While it is true that regulations protecting Southern Residents
also protect offshores to a degree, more studies are needed to
ensure the future of these unique orcas. As the new recovery
strategy points out:
“Offshore killer whales face both anthropogenic and natural
threats, limitations or vulnerabilities, including reductions in
prey availability; contaminant exposure from prey; spills of
substances harmful to the marine environment; acute and chronic
acoustic disturbance; physical disturbance; interactions with
commercial fisheries and aquaculture; direct killing; climate
change; disease agents; fixed dietary preferences and natural
decreases in prey supply; inbreeding depression; tooth wear; and
mass stranding or natural entrapment.
“The small population size and typically large groupings of
offshores makes the population particularly vulnerable to
Offshores were first identified in Canadian waters in 1988.
Since then, they have been confirmed in about 240 sightings in the
U.S. and Canada, and their population has been estimated at roughly
300 animals. Although the full extent of their range remains a
mystery, they seem to have moved to inland waters more frequently
in recent years. The report notes:
“Although it is thought that their seemingly recent presence in
inshore waters may reflect a shift associated with oceanographic
conditions and/or distribution of prey, the data are also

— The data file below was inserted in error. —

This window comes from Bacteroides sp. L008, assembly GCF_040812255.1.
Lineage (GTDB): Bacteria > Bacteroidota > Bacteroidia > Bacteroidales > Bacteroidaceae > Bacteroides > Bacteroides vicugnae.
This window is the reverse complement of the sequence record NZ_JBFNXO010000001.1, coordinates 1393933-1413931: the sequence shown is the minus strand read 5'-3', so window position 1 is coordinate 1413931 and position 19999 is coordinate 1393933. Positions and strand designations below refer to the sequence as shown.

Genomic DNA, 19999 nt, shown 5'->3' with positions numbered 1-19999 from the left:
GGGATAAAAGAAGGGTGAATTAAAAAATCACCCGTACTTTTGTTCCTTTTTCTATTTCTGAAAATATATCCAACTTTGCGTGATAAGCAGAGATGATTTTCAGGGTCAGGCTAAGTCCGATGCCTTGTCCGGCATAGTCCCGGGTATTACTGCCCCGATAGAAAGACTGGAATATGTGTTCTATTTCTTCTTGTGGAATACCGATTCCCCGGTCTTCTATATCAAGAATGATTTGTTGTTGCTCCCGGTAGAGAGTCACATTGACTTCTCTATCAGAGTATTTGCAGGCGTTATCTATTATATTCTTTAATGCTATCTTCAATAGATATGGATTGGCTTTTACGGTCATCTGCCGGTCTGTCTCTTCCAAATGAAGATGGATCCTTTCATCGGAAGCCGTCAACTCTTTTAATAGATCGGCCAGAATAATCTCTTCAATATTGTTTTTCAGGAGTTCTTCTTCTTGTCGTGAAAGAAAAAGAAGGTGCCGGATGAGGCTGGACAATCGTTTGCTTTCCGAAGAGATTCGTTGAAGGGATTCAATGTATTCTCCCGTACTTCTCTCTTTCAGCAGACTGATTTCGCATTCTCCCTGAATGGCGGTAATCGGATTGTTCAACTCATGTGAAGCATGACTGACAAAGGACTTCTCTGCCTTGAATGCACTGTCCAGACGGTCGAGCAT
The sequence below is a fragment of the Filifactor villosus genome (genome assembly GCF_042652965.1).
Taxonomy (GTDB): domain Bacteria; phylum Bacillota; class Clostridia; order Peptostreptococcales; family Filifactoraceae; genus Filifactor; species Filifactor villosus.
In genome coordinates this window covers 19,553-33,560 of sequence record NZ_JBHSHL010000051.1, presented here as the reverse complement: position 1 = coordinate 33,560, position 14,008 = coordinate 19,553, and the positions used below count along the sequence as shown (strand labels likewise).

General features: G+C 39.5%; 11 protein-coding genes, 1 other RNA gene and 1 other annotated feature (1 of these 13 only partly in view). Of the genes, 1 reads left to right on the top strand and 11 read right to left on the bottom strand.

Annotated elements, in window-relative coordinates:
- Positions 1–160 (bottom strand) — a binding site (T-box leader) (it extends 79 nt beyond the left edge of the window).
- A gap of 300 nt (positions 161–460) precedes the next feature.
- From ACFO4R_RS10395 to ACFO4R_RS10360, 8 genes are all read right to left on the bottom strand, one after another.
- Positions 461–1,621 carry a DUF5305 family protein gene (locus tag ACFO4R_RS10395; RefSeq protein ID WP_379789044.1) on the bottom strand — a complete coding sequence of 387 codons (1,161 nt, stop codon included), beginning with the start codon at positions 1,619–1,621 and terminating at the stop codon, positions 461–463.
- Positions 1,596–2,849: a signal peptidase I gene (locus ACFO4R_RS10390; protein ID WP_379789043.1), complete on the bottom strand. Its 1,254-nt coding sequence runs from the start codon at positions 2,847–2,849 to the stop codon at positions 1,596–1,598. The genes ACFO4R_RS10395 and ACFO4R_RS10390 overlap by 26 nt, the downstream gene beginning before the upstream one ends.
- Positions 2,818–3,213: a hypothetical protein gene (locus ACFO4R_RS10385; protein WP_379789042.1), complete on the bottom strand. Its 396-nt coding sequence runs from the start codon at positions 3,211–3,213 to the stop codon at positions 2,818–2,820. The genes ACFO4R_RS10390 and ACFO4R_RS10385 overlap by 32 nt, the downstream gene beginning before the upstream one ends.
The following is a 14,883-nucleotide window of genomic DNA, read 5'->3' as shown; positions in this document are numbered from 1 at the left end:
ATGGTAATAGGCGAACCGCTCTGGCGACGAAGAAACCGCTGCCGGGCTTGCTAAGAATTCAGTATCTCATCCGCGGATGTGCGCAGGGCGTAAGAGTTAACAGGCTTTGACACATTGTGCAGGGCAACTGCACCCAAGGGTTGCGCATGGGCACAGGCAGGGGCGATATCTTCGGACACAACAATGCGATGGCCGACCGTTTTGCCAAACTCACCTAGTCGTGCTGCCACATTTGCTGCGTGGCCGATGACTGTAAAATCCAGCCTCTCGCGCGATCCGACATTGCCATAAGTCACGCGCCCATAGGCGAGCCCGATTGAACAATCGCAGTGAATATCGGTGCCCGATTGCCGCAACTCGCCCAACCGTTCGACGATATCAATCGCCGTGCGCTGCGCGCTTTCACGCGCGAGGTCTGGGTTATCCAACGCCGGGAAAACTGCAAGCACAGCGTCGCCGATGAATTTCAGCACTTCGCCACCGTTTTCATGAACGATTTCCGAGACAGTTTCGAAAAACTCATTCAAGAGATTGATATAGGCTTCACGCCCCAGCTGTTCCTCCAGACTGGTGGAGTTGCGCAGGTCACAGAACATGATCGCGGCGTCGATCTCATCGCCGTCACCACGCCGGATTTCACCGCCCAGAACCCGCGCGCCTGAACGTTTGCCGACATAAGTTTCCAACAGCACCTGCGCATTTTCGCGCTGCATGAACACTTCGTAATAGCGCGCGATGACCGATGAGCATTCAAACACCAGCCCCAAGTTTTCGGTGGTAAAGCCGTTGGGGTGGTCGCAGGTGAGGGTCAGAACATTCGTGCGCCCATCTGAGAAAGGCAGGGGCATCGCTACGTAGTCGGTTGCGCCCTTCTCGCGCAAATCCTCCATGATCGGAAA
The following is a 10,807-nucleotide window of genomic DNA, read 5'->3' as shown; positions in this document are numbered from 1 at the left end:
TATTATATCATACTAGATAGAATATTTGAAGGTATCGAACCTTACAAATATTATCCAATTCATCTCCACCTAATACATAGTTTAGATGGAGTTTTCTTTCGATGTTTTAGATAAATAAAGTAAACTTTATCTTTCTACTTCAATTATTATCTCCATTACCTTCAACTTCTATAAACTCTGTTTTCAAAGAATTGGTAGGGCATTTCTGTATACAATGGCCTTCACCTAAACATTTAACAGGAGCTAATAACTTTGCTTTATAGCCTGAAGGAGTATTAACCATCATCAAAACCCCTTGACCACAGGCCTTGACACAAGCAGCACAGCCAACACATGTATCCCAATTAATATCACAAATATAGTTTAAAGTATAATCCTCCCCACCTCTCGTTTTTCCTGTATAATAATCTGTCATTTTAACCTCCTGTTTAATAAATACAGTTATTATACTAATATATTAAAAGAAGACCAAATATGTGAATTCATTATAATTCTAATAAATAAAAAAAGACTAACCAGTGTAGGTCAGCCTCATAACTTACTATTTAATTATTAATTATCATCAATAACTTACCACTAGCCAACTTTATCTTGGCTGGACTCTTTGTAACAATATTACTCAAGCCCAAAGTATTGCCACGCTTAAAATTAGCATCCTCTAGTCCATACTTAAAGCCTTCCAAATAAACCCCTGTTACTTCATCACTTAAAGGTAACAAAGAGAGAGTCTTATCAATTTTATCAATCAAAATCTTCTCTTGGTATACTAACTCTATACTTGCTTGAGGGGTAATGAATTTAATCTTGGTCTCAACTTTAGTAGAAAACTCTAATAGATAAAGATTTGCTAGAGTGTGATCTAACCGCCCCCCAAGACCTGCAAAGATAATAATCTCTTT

confounded by gradually increasing survey effort and public
Like the resident killer whales (Southern and Northern
Residents), the offshores appear to be primarily fish eaters, with
a specialization in eating sharks. They are known to prey on
Pacific sleeper sharks, blue sharks, North Pacific spiny dogfish,
chinook salmon and Pacific halibut — with sharks making up a
significant portion of their diet.
Sharks are a good source of the fats needed for the high
metabolism of orcas, but sharks live longer and tend to contain
more contaminants. Consequently, offshores tend to have higher
levels of PCBs and other contaminants than salmon-eating residents.
Studies have revealed that PCB levels appear to be closer to those
of transient orcas, which eat marine mammals. Offshores have
significantly higher concentrations of DDT and PBDEs (toxic flame
retardants) than either residents or transients. From the
“A high DDT to PCB ratio is found in offshores, characteristic
of waters and sediments off the California Coast, where DDT
comprises a more significant portion of contaminants and where prey
may be exposed to elevated concentrations of contaminants relative
to higher latitude waters; this shared characteristic ratio is
thought to be an indication of offshore killer whales’ frequent